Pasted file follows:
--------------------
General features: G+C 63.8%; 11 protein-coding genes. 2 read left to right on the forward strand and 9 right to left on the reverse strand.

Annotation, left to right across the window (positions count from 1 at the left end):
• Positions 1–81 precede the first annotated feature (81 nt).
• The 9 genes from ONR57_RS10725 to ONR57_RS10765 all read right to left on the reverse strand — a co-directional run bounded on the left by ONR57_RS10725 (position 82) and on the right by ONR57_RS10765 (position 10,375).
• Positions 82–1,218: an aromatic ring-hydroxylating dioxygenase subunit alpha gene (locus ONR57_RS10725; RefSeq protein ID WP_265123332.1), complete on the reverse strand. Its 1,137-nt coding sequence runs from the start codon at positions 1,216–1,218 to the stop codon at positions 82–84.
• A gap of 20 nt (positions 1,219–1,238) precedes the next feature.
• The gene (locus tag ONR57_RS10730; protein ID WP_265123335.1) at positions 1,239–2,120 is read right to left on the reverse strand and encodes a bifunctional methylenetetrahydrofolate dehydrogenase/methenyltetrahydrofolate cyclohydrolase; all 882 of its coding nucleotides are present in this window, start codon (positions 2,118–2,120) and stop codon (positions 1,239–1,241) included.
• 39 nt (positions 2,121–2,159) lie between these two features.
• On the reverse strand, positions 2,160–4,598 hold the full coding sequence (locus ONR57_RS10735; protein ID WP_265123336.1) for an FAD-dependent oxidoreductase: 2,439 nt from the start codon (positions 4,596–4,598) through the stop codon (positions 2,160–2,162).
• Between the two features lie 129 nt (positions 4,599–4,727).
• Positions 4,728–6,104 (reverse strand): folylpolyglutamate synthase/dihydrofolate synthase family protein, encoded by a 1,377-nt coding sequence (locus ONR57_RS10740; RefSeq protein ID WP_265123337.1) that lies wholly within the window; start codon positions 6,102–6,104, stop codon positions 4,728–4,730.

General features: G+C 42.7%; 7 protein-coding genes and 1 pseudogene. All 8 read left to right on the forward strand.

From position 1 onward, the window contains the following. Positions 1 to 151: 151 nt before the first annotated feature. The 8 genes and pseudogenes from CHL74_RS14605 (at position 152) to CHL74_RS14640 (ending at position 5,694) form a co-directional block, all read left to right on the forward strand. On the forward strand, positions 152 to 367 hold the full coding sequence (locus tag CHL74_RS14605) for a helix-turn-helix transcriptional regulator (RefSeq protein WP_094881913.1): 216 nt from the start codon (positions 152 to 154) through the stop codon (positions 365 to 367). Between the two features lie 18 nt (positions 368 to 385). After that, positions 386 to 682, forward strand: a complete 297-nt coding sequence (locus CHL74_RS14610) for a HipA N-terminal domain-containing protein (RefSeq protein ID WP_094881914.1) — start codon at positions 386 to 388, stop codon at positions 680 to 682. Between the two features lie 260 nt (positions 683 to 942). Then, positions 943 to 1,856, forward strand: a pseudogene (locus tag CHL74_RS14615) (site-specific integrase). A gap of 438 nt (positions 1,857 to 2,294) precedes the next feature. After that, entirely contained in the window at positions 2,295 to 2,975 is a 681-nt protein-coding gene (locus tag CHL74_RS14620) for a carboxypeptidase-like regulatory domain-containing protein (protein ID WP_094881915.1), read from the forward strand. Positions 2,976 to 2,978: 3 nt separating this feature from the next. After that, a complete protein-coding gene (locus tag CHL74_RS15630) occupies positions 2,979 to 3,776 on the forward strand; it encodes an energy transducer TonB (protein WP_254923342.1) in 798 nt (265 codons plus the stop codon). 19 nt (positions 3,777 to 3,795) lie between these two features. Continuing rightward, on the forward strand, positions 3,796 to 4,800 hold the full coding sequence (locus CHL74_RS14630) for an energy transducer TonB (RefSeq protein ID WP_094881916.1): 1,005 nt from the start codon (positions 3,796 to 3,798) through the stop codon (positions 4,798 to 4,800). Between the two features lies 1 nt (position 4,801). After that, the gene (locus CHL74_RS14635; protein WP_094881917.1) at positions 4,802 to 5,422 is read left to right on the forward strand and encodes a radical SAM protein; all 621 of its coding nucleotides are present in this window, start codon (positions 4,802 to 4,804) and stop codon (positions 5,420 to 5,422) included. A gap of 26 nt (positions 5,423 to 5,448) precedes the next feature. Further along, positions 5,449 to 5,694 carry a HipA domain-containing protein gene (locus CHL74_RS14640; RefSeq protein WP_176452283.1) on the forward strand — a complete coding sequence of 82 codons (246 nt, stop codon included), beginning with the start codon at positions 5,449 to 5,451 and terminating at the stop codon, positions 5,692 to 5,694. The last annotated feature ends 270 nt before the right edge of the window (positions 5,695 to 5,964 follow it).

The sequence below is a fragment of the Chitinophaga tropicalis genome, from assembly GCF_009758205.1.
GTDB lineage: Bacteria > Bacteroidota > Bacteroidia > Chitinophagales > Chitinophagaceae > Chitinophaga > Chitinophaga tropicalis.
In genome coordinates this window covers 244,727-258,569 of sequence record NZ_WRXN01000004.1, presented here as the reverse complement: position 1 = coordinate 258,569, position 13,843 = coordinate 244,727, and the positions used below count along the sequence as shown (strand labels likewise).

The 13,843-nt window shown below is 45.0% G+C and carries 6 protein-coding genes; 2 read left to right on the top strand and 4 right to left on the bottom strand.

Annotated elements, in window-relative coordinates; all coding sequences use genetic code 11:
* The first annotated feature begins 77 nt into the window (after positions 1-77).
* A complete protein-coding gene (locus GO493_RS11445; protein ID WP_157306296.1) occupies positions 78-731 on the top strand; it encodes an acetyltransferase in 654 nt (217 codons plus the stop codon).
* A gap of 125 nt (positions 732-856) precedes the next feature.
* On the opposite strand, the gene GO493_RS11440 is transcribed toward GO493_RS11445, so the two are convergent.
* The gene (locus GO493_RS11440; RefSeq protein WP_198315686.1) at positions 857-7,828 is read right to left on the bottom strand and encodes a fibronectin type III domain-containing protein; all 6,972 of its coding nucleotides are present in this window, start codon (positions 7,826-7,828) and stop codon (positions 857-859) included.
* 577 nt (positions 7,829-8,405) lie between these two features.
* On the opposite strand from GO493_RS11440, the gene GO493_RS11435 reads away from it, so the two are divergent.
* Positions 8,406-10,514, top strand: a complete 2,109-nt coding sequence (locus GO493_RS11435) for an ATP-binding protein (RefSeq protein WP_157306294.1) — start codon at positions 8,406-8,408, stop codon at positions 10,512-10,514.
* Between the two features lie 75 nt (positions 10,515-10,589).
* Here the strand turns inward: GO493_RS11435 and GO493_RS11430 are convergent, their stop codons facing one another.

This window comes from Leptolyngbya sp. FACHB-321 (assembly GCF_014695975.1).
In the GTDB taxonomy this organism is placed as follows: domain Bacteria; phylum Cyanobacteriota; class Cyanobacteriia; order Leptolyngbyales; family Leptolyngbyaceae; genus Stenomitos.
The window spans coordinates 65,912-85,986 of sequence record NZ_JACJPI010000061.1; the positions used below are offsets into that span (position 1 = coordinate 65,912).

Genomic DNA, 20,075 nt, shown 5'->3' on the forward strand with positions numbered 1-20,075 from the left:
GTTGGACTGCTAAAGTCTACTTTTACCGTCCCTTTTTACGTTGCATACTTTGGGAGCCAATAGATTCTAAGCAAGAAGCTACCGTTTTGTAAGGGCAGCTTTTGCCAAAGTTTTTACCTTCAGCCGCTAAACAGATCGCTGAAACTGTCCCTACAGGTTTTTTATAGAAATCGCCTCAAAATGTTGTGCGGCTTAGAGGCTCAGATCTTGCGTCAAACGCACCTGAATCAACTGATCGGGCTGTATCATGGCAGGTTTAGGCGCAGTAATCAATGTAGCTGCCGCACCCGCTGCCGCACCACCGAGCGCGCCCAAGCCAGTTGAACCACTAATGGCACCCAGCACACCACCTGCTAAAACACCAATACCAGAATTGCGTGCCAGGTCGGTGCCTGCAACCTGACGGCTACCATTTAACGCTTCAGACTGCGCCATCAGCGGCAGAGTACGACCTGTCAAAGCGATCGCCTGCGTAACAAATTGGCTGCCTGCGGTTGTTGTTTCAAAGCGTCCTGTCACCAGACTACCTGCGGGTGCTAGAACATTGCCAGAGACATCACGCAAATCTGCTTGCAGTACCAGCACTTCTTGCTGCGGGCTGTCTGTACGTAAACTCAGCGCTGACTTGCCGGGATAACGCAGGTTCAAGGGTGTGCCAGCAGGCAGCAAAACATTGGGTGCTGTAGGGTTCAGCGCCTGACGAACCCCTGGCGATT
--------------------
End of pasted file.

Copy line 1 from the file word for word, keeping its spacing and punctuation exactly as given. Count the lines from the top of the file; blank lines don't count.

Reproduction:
General features: G+C 63.8%; 11 protein-coding genes. 2 read left to right on the forward strand and 9 right to left on the reverse strand.